Are You Who You Say You Are? Prove It

4/21/09

Think about a database of 360 billion human identity attributes—names, addresses, dates of birth, credit behavior. That is what San Diego-based ID Analytics‘ has created with its enormous new ID Network. It’s a sophisticated computer technology built to analyze payments and applications for loans, cell phones, and credit cards; it looks for fabricated names and addresses or anything that smells wrong.

Of course, scoring customers for credit-worthiness is something companies and merchants have been doing for thousands of years. Nowadays it’s just done more efficiently.

ID Network is a real-time, cross-industry compilation of identity information. It includes records of two million frauds and eight million suspected frauds. In addition, ID Analytics maintains a “personal topology” in its database, holding information about an individual’s characteristics and his or her connections to others. “It’s unique technology that tells how people behave,” says ID Analytics co-founder and chief product officer Mike Cook. “Fraud will never go away completely, but using the best methods it can be fought.”

Mike Cook, ID AnalyticsCook and CEO Bruce Hansen founded ID Analytics in March 2002 to help fight identity theft. The company pioneered identity scoring technology where a broad set of consumer data can be used to gauge an individual’s legitimacy. “We knew there can’t be one single technology to prevent fraud. But we thought that if we could immediately see a person’s address that has been involved in fraud, it would be a step forward,” says Cook.

ID Network helps retailers, companies, and organizations quickly answer some burning questions about their customer: Are you who you say you are? Should we do business with you? How should we manage our relationship with you? ID Network knows, for example, how many times a certain name and its date of birth have been associated with a fraud incident. The company has also joined an academic study of techniques for tracking sex offenders, who often use phony addresses or identities.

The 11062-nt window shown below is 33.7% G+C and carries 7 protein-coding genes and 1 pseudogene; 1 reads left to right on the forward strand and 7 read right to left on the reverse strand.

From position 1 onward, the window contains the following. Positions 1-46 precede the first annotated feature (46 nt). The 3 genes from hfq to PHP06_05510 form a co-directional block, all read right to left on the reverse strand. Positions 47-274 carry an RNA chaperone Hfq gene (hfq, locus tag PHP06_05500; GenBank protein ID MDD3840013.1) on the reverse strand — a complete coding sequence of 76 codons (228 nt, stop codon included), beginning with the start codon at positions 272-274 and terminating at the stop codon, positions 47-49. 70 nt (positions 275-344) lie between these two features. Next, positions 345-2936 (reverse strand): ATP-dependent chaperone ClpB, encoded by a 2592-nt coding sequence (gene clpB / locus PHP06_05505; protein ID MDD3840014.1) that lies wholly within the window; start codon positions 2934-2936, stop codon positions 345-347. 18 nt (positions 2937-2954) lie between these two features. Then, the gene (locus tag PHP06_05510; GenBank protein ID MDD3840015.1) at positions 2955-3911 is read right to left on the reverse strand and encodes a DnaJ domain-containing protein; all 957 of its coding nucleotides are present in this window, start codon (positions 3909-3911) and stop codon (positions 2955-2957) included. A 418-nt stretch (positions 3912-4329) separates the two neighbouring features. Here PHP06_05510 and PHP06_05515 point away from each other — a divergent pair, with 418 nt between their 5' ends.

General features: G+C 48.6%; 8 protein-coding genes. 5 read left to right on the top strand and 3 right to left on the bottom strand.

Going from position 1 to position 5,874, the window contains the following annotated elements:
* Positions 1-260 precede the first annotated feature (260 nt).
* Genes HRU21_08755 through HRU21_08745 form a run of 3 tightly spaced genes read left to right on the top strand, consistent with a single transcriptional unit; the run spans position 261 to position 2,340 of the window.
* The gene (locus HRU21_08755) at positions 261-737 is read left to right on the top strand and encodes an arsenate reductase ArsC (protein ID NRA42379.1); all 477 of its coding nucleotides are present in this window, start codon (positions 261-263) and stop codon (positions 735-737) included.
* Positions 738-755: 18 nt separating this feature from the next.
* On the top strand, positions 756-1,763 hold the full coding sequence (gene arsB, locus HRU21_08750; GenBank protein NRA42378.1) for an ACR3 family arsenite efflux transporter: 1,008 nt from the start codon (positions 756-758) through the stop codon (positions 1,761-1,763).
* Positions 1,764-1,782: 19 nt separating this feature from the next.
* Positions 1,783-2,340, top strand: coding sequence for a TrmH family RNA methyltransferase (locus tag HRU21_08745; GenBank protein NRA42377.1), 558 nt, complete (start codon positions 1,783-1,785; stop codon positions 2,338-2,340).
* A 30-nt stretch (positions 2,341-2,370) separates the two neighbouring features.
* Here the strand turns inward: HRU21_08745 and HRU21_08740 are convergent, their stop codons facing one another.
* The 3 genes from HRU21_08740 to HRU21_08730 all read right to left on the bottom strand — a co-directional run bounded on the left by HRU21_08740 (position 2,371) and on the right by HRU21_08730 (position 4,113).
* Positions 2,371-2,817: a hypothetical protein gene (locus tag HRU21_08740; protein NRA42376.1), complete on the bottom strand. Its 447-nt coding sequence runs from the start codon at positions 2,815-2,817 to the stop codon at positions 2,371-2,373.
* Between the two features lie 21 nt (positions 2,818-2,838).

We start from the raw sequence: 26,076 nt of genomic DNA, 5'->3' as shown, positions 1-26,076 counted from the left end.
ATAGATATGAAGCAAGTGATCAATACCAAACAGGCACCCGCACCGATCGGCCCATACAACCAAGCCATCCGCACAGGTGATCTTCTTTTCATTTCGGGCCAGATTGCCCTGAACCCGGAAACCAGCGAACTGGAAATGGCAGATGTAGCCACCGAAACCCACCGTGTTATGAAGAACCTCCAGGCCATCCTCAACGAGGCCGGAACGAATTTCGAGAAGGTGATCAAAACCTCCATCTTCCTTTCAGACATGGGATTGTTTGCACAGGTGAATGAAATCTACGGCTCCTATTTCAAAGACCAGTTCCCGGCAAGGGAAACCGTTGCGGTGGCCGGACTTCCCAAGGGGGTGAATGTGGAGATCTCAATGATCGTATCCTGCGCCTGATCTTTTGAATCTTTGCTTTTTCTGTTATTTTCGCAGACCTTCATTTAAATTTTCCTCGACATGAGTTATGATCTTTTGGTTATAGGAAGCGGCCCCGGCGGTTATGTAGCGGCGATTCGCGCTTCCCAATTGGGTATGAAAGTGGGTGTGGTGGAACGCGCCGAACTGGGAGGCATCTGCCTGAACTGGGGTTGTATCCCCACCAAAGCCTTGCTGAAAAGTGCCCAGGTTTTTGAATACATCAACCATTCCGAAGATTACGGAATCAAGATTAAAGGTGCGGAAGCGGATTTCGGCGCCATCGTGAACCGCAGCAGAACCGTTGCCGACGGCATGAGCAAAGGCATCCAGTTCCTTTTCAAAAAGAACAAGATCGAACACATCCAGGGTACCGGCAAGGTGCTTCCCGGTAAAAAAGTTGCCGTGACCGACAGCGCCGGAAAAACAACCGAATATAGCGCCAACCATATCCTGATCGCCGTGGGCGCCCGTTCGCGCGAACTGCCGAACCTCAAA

“We protect the consumers. We have prevented millions of frauds. We do not have many competitors because we don’t sell our data. And we take extremely good care of it,” says Cook.

ID Analytics has approximately 100 employees, and is profitable, according to Cook. “We are even hiring, in this economy. That’s why we are in San Diego, this is a great place to find good people.” Cook now hints that the company is expanding into serving the healthcare sector.

Investors love the anti-fraud professionals, too. In June 2002, ID Analytics raised $10 million in a Series A funding led by Canaan Partners and Trinity Ventures; A-1 and A-2 rounds in 2003 and 2004 brought in another $9.5 million. That was followed by a Series B round in February 2006 that brought in $5.2 million from Mission Ventures, Canaan, and Trinity. And in May 2007, the company raised $20 million in a Series C round led by Investor Growth Capital, and including existing investors Mission, Canaan, and Trinity.

Surprisingly, your identity is more likely to be stolen by someone who knows you than by a stranger. So what do ID security professionals think about social media such as Facebook and LinkedIn, where the user is asked to reveal himself or herself to the world? ID Analytics’ Cook says they are “great” and he uses them too. “But consumers have to be diligent. Everything you put online is visible to others. The more information you have open to public, the more you are open to risk.”

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